This morning all along my street, people were looking at the blown airbags on their steering wheels. There were at least 30 or 40 cars parked on the street and in my neighbors' driveways. What on Earth could've caused such widespread chaos? Vandals? An electromagnetic pulse? HAARP?


I must've missed the airbag exposions last night while watching the game. Then I realized it... It was Kobe Bryant's intergalactic super dunk on Emeka Okafor's dome that caused the trouble.

I also noticed that all of my clocks in the house were one minute behind. Kobe's left-handed mamma-jamma-thunderclap-supernova-wrecking ball-flaming-torpedo-of-truth-death-blow-dunk somehow caused time to stand still.

Seeing is believing!

Game 6... finish them!


Very nice win Lakeshow.

As the Black Mamba said... "Never too high, never too low".

3 down, 13 more to go... Let's go Lakers!


All the haters coming to the blog only means one thing: They're worried.

And I love it!

C's sweep the first round and act like they're gonna take it all. I hope we get them again in the finals so we can spank their green bootays like we did last year. Ahhhh, game seven. What a sweet memory.

Keep hating, haters. You can't really say ANYTHING, because we basically laugh at you.


Posted by: Don't Blame Del Harris! | April 27, 2011 at 06:24 AM

Very funny!LOL!!!

I guess somewhere out there....Sonny is loving this. (*sniff*sniff*)

Go Lakers Kings of Basketball!


Artest and Fisher hittin shots, nice. Fisher making layups, whoa! That ugly first quarter falls on Phil Jackson shoulders 100%. Also let's be real, the refs were very nice to the Lakers last night.

Posted by: longtimelakerlover | April 27, 2011 at 06:34 AM

IMO, C's are more worried about the Heat now, before they think of us. That is why our Green friends aren't posting here as much as they normally do at this time of the year, especially right after every Lakers loss. They have the Cheat to think about. After they get pass(IF) the Cheat, then I bet they'll be here more often.


MM - Hi !!

You provide more detail and analysis in your recaps than most other writers I follow on the web.The effort shows and you taking some time is very well justified by the quality of the end result.

Please make note of the following and correct me if I am mistaken -

"Injuries and basketball mileage may eventually win in the never-ending fight to remain on top of his game, but no way will he easily succeed that throne to a sprained left ankle and foot. "

"succeed that throne to a sprained left ankle..." makes no sense in the given context.You meant to use it like "abdicate" and "succeed" does not work here at all. Errors of this kind occur more frequently than would be expected from someone like you.Please do make an effort to minimize them.Thank you


MRI…SmmRI. Good all around performance. Kobe provided the leadership, the bigs played big and the bench brought the energy. The Laker starters shot 58% while the bench only shot 32%. Yet the bench clearly outplayed the Hornets bench.

@Edwin – my advice is to just ignore the haters. I know you like engaging all, but some aren’t worthy or capable of civil discourse.

@Lakerholic – you’re right, vintage Fish!

@DBDH - lol.

@Amit - I'm glad you're not my english teacher. You would have a field day :-)

@ms - way to show Jamerson some love. The Funk Brothers are definitely under appreciated.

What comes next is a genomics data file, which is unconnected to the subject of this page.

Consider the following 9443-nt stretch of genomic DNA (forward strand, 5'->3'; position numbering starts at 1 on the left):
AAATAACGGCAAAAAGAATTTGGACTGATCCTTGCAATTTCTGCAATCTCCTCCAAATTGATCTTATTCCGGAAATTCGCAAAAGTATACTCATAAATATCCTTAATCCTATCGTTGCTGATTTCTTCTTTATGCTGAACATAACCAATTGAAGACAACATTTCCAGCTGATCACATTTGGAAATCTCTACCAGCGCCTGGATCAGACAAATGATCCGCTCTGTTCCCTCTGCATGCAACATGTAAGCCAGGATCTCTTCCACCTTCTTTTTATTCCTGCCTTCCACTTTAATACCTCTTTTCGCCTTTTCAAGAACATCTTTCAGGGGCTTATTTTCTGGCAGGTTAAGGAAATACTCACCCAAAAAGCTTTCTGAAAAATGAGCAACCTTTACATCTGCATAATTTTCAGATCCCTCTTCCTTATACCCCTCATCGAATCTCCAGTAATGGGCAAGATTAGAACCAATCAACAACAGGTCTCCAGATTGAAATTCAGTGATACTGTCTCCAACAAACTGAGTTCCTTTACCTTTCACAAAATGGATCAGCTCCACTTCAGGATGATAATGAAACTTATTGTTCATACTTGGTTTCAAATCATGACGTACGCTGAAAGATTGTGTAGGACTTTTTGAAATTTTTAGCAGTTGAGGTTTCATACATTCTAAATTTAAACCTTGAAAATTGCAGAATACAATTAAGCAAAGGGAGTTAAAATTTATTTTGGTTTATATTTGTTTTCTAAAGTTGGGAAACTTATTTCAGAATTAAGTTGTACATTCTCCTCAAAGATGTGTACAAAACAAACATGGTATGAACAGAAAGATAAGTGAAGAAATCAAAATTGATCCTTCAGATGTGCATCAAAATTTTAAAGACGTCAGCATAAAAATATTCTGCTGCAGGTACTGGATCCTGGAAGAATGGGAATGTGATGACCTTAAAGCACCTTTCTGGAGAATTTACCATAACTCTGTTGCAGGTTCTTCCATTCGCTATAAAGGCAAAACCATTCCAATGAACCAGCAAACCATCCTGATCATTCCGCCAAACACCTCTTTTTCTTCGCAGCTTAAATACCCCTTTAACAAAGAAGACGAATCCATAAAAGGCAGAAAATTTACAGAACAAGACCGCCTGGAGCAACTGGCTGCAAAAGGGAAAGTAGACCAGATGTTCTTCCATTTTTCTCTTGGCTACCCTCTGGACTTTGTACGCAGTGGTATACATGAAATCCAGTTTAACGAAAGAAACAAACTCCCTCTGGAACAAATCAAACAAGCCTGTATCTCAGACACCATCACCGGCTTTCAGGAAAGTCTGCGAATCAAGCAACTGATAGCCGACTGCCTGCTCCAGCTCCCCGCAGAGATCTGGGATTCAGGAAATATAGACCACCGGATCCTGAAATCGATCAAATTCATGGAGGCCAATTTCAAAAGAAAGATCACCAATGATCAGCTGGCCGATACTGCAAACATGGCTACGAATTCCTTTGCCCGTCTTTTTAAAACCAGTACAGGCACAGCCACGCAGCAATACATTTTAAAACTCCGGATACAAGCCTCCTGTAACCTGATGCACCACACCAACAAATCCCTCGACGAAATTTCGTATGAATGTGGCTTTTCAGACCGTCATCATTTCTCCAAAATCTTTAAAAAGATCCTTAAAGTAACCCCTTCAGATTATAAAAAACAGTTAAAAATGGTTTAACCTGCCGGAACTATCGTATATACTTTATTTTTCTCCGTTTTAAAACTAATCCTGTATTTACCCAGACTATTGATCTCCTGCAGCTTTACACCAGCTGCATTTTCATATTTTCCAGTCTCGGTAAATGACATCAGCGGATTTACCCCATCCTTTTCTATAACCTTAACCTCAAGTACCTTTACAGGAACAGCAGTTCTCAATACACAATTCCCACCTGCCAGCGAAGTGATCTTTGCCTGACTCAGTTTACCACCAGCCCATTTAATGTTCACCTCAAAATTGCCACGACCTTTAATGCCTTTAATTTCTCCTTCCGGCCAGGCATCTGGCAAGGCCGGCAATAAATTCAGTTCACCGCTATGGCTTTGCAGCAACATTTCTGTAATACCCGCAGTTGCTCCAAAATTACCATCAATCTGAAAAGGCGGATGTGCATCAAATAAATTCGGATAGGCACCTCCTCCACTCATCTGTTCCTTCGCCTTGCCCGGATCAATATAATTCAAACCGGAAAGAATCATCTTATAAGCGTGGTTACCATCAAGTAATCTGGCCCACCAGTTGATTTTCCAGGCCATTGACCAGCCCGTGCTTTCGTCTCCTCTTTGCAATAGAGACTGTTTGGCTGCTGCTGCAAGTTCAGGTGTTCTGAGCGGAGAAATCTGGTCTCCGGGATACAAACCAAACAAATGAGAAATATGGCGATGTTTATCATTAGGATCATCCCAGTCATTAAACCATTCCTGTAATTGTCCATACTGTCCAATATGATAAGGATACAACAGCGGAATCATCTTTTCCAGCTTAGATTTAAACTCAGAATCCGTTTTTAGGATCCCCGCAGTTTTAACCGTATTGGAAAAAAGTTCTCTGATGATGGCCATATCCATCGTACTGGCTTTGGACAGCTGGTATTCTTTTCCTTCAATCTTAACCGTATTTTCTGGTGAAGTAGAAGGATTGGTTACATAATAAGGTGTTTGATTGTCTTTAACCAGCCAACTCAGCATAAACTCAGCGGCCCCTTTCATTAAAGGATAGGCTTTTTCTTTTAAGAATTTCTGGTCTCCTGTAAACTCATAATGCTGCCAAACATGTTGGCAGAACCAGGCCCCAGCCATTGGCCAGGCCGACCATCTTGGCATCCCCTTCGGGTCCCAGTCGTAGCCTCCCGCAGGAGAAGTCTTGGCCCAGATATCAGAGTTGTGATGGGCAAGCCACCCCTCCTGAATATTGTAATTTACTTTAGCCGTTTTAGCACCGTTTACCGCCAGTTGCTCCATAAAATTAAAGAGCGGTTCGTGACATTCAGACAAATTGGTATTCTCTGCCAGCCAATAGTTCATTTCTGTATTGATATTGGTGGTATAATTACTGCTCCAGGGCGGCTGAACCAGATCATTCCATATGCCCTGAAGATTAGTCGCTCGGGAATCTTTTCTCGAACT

@Tri - enjoyed the Wes!

Artest and Fisher hittin shots, nice. Fisher making layups, whoa! That ugly first quarter falls on Phil Jackson shoulders 100%. Also let's be real, the refs were very nice to the Lakers last night.

Posted by: Magia32 | April 27, 2011 at 07:02 AM


I agree the refs were berry, berry good to the Lakers. But I don't get why you're blaming PJ for the 1st quarter?

I don't get why you're blaming PJ for the 1st quarter?

Posted by: LRob | April 27, 2011 at 07:28 AM
The entire 1st quarter NO kept goin to the pick n roll and Phil Jackson just sat there asleep without making a change to how to defend CP3. No double, no faster player to stay with CP3 (Blake and Brown are both faster than Fisher).

MM - Phil obviously would have preferred that Kobe get the MRI. He was worried about him. I agreed with him and you - thinking it is better to know. We didn't consider the time factor however. Kobe knows his body and knew he didn't break anything. He felt that the time to go get the MRI would be wasted and he had only so many hours to get ready to play. The Laker Organization backed him on the decision as did Phil. So Kobe doesn't get the MRI and plays on a possibly broken foot…

It seems a little rope-a-dope. Sometimes if it looks, smells, tastes, and feels like a fish… it's a fish! The replay made it look bad. He walked out on crutches... If it was drama, it was great drama! He has to foul because he can't keep up... Then, when everybody is standing around hoping he doesn't dribble it off his foot and be embarrassing, he flies through the air and delivers the most thunderous monster slam of the year over their center the like of which you usually only see in video games...

I loved it. I'm just sayin'... Look at the interviews with Phil closely - you will see a twinkle in his eye... ;-)

Kobe is the first to admit that all of his best moves are stolen from others. The Celtics won that game where PP pulled that wheelchair crap... ;-)

No matter what “really happened”, the bottom line is he inspired his team to greatness. He also demoralized the other team. He was like, “Anybody else want to be on Sport Center with me dunking on your head?” I love to watch great basketball and that was great basketball.